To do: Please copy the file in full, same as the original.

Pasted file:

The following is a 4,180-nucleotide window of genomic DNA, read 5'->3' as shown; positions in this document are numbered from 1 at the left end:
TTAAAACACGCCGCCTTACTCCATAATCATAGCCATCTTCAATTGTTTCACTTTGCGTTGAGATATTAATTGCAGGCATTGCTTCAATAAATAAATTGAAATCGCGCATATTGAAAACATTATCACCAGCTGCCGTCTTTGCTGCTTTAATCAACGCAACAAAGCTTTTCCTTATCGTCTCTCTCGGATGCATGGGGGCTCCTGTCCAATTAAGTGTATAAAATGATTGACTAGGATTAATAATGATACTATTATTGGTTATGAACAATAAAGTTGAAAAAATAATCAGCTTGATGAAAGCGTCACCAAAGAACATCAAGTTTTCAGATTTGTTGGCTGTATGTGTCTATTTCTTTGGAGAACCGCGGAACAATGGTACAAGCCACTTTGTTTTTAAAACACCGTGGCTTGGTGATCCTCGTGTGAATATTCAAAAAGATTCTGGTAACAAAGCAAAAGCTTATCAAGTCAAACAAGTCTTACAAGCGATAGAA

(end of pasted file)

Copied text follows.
The following is a 4,180-nucleotide window of genomic DNA, read 5'->3' as shown; positions in this document are numbered from 1 at the left end:
TTAAAACACGCCGCCTTACTCCATAATCATAGCCATCTTCAATTGTTTCACTTTGCGTTGAGATATTAATTGCAGGCATTGCTTCAATAAATAAATTGAAATCGCGCATATTGAAAACATTATCACCAGCTGCCGTCTTTGCTGCTTTAATCAACGCAACAAAGCTTTTCCTTATCGTCTCTCTCGGATGCATGGGGGCTCCTGTCCAATTAAGTGTATAAAATGATTGACTAGGATTAATAATGATACTATTATTGGTTATGAACAATAAAGTTGAAAAAATAATCAGCTTGATGAAAGCGTCACCAAAGAACATCAAGTTTTCAGATTTGTTGGCTGTATGTGTCTATTTCTTTGGAGAACCGCGGAACAATGGTACAAGCCACTTTGTTTTTAAAACACCGTGGCTTGGTGATCCTCGTGTGAATATTCAAAAAGATTCTGGTAACAAAGCAAAAGCTTATCAAGTCAAACAAGTCTTACAAGCGATAGAA